In the summer of 2019, Kyrie Irving opted out of the final year of his deal with the Boston Celtics to join the Brooklyn Nets. Irving left behind a $21.3 million extension in exchange for a fully guaranteed 4-year, $136.5 million deal to play alongside Kevin Durant. With an average annual base salary just north of $34 million, it appeared to be a lucrative deal for the eight-time all-star.
In the three and a half years spent with the Brooklyn Nets, Irving earned $29 million more than he did in his eight full seasons with the Cleveland Cavaliers and Boston Celtics. However, because of the COVID-19 Pandemic and a few minor injuries, Irving was only able to suit up in 143 games for the Nets. To put this in perspective, Irving played 381 games for the Cavaliers and 127 for the Celtics.
Irving’s decision to forgo the vaccine came at a pretty hefty cost - $15,356,296 to be exact (the total amount of fines given by the Brooklyn Nets and NBA front office for violations of the NBA’s COVID safety and guidelines protocols). Even after the COVID-19 restrictions were lifted and fans were free to attend games, Irving was restricted from playing in home games because the city of New York had imposed a vaccine mandate for all indoor activities. Irving could conceivably play basketball at Rucker Park but not the Barclays Center. And unfortunately for Irving, it would not be until the 2022-2023 season before he began seeing a steady pattern of playing games.
All-in-all a $136,490,600 contract with $15,356,296 in fines must mean that Irving brought home an estimated total of $121,134,304 and a per-game average of $761,500 during his time in Brooklyn, right? Wrong. Once Uncle Sam and the state of New York were paid their fair share, Irving brought home closer to $500,000 per game. Considering that the average NBA player makes about $91,500 per game, Irving still made 446% more than his peers. However, Irving’s talent for the game of basketball is far from average.
On February 4, 2023, Irving and his camp requested a trade from the Brooklyn Nets. This came after a tumultuous off-season in which Irving reaffirmed his commitment to the organization by signing a 1-year extension to his existing deal. Throughout the season, Irving’s camp was unable to reach a long-term extension with the Nets. And while there is speculation as to why the two parties were unable to amicably reach a deal, the key takeaway is that the two were never going to reach a long-term deal.
The Phoenix Suns, Los Angeles Clippers, and Los Angeles Lakers all seemed like potential landing spots for the multi-talented point guard. Most media personalities and sports talk shows became enamored with the idea that Irving would team up with his former teammate LeBron James. The idea that Irving and James could reunite on the day James was projected to become the league’s number-one all-time leading scorer would have made for a good story.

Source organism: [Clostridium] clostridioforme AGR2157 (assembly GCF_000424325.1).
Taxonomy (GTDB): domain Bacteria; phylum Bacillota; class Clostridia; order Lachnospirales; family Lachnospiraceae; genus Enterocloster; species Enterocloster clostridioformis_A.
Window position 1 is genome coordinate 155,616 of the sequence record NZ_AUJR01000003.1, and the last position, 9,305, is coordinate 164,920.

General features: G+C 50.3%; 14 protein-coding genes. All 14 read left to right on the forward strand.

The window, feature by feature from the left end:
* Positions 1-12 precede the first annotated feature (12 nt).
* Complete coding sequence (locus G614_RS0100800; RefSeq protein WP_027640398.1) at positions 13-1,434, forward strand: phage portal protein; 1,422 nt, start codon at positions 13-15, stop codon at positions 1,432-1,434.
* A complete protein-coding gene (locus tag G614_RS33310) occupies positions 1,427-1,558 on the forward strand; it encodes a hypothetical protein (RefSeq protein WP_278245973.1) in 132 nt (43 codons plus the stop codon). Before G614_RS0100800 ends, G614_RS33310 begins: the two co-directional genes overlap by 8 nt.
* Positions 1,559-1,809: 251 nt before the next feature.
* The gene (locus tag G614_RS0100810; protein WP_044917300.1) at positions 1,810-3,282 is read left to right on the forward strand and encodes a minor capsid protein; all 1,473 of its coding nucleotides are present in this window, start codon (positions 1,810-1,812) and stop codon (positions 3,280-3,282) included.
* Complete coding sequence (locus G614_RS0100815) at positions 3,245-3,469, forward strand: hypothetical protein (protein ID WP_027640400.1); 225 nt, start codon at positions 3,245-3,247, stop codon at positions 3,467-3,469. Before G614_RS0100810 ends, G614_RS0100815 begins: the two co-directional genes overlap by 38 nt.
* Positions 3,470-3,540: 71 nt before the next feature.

While most sports talk shows and NBA insiders speculated about the pair reuniting, Mark Cuban had other plans. The shark investor, billionaire, and outspoken owner of the Dallas Mavericks did what he does best – took a risk. Since Cuban’s time with the Dallas Mavericks, he has been unorthodox and willing to take risks. Cuban went after stars like LeBron James, Kevin Durant, Dwyane Wade, Carmelo Anthony, Dwight Howard, and Deron Williams over the past decade, but unfortunately, players would rather opt for places like Los Angeles, Miami, and New York/Brooklyn. This time, Cuban was going to take matters into his own hands.
One day later, on February 5, 2023, Dallas sent Spencer Dinwiddie, Dorian Finney-Smith, a 2027 second-round pick, 2029 first-round unprotected pick, and a 2029 second-round pick for Markieff Morris and Kyrie Irving. This was not a sign-trade deal. Cuban sent Brooklyn two of his best five players, who were still under contract for at least two more years for essentially the remainder of the 2022-2023 season. If the Dallas Mavericks are unable to reach the Championship and raise the Larry O’Brien Trophy, people will likely ridicule the trade.
Regardless, the trade with the Nets gave the Mavericks Irving’s Bird Rights.
Bird Rights – famously named after Larry Bird and the “early bird gets the worm” analogy – gives an organization the financial advantage to one of its players over other potential suitors. In layman’s terms, Dallas can offer considerably more money to Irving than any other team this offseason as he approaches free agency. By owning the contract and playing rights to Irving, they can either: let Irving walk; offer him a 2-year, $86.24 million extension; or sign him to a 5-year, $272.92 million max contract. The best any other team can offer Irving is a 4-year, $210.11 million contract. And with states like California (Lakers and Clippers) and Arizona (Suns) listed as potential suitors, it could be in Irving’s financial interest to stay put in Texas.
As a tax income free-state, Texas gives Irving an additional break he did not have in New York. In Texas, Irving will still owe federal income taxes, but he will not owe additional taxes to the state of Texas or the city of Dallas. When it is all said and done, Irving could very well earn more in five seasons with the Mavericks than his total career earnings.
It is yet to be determined whether or not Cuban’s gamble will pay off. Irving is still set to receive the remainder of his $136.5 million deal from the Mavericks' front office. With $13 million still to be paid out, and in a tax income free-state like Texas, 4-5 months spent in Dallas, Texas might be enough to convince the superstar to stay put.
Caleb Ortega is a 1L at South Texas College of Law. He served in the United States Marine Corps and is an active member of his school’s Sports & Entertainment Law Society. He can be reached on Twitter and LinkedIn.